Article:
Were it not for Kid’s anonymous friend and co-worker, he would have slipped into oblivion completely unnoticed, but the bonds of friendship required the recording of Kid’s reckless life and his subsequent passing. A final act of kindness was to keep him out of the Potters Field.

While in Charlotte, Kid became a project of the Reverend Dr. John W. Stagg, the pastor of Second Presbyterian Church from 1896-1903. Dr. Stagg got Kid a job at the Presbyterian Standard and helped him get off the streets where Kid was a fish out of water. According to this anonymous source, Dr. Stagg was always there for Kid, but regretted he wasn’t there before this last spree got so bad. It was surely Dr. Stagg who saw to Kid’s interment in the church sponsored section K.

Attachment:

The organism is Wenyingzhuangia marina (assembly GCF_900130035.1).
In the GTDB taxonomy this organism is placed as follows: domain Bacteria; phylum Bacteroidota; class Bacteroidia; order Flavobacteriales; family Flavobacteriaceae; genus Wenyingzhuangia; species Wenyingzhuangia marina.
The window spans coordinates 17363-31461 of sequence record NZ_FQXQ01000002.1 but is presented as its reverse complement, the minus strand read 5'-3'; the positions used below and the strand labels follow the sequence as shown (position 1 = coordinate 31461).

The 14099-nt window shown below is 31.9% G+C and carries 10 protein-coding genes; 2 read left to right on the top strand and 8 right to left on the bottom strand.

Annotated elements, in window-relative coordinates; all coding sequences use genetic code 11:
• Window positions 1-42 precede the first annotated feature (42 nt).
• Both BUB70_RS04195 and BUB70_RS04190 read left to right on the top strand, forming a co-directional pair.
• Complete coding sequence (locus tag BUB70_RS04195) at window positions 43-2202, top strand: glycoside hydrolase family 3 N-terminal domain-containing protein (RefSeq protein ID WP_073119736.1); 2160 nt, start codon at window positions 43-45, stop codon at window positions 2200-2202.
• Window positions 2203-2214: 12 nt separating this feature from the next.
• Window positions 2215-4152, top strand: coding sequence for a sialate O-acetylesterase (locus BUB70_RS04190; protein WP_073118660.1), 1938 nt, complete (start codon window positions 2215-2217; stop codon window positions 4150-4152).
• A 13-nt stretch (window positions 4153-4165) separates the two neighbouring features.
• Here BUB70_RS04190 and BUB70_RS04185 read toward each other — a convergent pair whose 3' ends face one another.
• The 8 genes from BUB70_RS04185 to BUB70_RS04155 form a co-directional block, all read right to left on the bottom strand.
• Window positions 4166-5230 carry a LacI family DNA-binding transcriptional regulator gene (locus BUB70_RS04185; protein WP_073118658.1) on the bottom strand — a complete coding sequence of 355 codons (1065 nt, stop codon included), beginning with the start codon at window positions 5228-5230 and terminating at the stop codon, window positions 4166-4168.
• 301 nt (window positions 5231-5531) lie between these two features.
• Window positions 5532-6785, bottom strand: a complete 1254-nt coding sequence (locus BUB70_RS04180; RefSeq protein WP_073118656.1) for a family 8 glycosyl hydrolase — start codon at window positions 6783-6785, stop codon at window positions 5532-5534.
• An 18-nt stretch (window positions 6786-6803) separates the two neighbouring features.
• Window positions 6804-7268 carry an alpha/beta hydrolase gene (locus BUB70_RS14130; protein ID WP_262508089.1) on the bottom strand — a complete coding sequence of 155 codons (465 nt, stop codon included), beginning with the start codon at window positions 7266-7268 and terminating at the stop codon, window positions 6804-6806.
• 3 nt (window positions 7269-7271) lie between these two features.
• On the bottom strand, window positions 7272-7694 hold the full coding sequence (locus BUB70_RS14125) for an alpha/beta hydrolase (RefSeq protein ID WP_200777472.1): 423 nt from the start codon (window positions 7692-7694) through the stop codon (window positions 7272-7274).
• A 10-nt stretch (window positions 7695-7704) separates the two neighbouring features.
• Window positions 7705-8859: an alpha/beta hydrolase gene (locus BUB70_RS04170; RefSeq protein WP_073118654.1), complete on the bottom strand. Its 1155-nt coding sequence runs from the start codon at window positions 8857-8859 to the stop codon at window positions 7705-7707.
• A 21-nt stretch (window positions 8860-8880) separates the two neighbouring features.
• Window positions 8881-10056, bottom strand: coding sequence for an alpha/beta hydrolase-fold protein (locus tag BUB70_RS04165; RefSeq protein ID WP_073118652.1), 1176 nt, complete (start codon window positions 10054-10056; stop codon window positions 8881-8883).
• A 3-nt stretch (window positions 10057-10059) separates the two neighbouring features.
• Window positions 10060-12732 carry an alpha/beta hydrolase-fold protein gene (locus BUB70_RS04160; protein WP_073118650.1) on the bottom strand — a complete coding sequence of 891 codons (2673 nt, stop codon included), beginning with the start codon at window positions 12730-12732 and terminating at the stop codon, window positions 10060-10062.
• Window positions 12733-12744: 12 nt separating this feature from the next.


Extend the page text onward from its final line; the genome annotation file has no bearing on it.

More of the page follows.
Now you know about Kid. Think of him and wish him well in this season when the days grow shorter and it is said the veil between this world and the next grows thinner. And be grateful for your friends who love you in spite of yourself.

*The chronology of this period of Kid’s life seems somewhat inaccurate. Kid was 38 when he died, so he was born in 1865. He was 2 years of age in 1867, at which point the Oxford Orphan Asylum had not yet been organized. Perhaps 2 was a misprint for 12? If Kid had been setting the type for that article, doubtless he would have gotten the facts straight.

From the desk of Paula M. Stathakis